From the April 2002 Idaho Observer:

The age of hydrocarbon refrigerants has arrived

Intelligent, natural solution to global dilemma will reduce energy costs to consumers, lighten the poison load on our increasingly toxic planet and open new marketplace frontier

OZ Technology hydrocarbon blend patent granted in U.S.

RATHDRUM -- After nearly 10 years of examination by the U.S. Patent Office, OZ Technology was granted the patent for refrigerant mixtures of hydrocarbons (HCs) January 8, 2002.

“HC blend patent approval is a sign that the U.S. is finally recognizing that natural, non-toxic earth-friendly hydrocarbon refrigerant blends are the most logical alternatives for refrigerants such as R-12 and HFC-134a,” commented OZ CEO Gary Lindgren.

R-12, commonly known as Freon, was banned in the U.S. by international treaty in 1996 for its link to stratospheric ozone depletion. HFC-134a, a greenhouse gas that was internationally embraced as the temporary answer to the Freon ban, was demonstrated by scientists at Wright Patterson AFB in 1998 to be toxic to humans.

Recognizing that the pending Freon ban would create a worldwide demand for non-ozone depleting refrigerants, Lindgren began experimenting with HC blends. Having successfully blended HCs to resolve the environmental problems created by Freon, Lindgren filed for a patent on his HC blend refrigerants in September, 1992. Though Lindgren and his company OZ Technology believed that they had solved the international refrigeration dilemma with HC blends, they encountered regulatory obstacles. “We were just ahead of our time. The world is finally catching onto the many benefits of hydrocarbon blend refrigerants,” said Lindgren.

OZ HC blend refrigerant HC-12a, which is compatible with refrigeration and A/C systems designed to accommodate R-12 and HFC-134a, is considered by the Environmental Protection Agency (EPA) to be a non-ozone-depleting “second generation replacement.” According to the EPA, it is legal to replace a non-ozone depleting first generation alternative refrigerant such as HFC-134a with a non-ozone depleting second generation replacement such as HC-12a manufactured by OZ.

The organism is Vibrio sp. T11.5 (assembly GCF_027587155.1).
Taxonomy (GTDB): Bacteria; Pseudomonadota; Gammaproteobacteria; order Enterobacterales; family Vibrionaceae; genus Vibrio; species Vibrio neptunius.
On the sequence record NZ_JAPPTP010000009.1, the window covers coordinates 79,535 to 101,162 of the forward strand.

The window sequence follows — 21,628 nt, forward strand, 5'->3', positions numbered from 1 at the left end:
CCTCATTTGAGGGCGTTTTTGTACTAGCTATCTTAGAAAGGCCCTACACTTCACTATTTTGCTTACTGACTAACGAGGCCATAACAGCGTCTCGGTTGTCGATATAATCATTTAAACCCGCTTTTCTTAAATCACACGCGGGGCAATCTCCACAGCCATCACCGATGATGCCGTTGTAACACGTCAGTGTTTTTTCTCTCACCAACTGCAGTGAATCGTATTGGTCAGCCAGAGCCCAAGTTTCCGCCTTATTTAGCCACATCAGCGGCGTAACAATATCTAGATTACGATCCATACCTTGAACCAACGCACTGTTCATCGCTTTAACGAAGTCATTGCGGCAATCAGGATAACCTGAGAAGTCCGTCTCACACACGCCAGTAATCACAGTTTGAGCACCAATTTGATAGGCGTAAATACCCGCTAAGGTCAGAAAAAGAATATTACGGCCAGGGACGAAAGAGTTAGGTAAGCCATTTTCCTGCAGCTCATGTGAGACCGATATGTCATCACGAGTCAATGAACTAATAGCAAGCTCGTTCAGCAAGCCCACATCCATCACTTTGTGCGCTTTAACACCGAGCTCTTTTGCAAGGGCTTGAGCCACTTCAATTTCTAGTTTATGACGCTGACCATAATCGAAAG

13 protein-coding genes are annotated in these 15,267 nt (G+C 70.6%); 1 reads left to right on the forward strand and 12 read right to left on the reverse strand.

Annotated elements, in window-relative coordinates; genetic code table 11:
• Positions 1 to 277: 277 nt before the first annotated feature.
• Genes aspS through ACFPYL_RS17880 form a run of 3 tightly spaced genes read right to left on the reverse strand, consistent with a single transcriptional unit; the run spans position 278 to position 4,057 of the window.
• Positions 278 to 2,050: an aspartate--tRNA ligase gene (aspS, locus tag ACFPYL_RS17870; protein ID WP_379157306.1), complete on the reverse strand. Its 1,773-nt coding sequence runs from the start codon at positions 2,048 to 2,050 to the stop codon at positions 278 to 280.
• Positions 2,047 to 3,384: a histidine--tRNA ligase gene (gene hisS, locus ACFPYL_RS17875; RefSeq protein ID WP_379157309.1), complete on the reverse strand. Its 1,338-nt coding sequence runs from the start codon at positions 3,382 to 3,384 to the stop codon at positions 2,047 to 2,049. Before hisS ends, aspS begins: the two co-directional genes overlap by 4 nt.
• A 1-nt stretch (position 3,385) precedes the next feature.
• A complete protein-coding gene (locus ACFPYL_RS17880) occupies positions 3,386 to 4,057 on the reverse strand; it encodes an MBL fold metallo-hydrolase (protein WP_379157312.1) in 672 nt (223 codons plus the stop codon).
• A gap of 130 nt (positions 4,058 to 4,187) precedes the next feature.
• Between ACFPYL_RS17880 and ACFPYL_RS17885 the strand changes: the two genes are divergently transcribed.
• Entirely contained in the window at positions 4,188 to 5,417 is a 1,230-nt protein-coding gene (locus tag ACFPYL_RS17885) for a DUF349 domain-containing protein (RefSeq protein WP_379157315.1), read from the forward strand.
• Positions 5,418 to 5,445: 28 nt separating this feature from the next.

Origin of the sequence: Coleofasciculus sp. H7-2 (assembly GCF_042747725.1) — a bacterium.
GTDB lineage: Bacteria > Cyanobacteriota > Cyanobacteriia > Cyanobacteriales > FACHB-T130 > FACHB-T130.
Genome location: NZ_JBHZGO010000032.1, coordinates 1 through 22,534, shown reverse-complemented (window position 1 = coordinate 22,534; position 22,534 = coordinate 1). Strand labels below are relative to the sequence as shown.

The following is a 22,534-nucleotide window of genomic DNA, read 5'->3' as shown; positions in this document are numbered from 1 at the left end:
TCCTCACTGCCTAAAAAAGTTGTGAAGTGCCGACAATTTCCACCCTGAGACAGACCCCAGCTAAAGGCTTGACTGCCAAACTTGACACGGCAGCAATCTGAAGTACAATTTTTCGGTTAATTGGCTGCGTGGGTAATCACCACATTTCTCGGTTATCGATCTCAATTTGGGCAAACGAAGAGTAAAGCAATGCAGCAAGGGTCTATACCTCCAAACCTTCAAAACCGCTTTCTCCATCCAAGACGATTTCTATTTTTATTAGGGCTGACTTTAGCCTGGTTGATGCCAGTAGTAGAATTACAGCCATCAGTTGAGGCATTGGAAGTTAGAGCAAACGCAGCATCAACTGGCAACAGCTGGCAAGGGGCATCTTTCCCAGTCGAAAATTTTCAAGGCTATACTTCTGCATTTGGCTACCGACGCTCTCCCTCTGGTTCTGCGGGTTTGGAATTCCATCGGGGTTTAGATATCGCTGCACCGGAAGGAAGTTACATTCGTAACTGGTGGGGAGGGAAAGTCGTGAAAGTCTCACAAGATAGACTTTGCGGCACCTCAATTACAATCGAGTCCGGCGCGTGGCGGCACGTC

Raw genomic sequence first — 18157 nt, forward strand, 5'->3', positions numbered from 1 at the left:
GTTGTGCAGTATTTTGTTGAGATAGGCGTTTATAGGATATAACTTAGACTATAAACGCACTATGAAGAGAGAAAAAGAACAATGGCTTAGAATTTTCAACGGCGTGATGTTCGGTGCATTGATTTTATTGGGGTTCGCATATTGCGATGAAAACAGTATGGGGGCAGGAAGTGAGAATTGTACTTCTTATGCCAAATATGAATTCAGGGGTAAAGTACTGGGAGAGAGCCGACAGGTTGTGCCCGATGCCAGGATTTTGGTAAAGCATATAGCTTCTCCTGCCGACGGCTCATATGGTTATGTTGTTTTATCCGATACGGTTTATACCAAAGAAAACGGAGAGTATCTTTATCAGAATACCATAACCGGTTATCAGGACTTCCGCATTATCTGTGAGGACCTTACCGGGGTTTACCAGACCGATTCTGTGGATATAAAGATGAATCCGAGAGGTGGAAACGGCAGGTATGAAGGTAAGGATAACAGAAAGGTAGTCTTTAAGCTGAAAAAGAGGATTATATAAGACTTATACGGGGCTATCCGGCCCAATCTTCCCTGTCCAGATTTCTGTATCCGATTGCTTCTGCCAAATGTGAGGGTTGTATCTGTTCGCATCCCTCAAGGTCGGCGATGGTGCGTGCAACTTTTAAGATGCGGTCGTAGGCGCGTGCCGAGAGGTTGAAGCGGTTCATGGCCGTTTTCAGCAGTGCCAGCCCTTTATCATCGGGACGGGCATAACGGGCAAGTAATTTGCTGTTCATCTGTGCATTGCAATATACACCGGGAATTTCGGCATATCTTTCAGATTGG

OZ has also been granted patents in the United Kingdom, China and Mexico.

For more information contact OZ Technology, (208) 687-7000.


Goodbye CFCs, HFCs and HCFCs

Hello organic, non-toxic, earth friendly HC blends

RATHDRUM -- Compressor and appliance manufacturers all over the world are beginning to market lines of products designed to accommodate hydrocarbon (HC) blend refrigerants. HC blends are thermally efficient, non-toxic and environmentally friendly where their synthetic counterparts are less efficient, toxic to people and damaging to the environment.

HCs are the class of naturally-occurring substances that include propane, pentane and butane.

The Freon-dependent world was thrust into a dilemma in 1996 when production of the world's most commonly used refrigerant was banned in developed countries for its link to stratospheric ozone depletion. The immediate answer to the international refrigeration dilemma was to replace ozone-depleting chlorofluorocarbons (CFCs) with HFC-134a -- a greenhouse gas.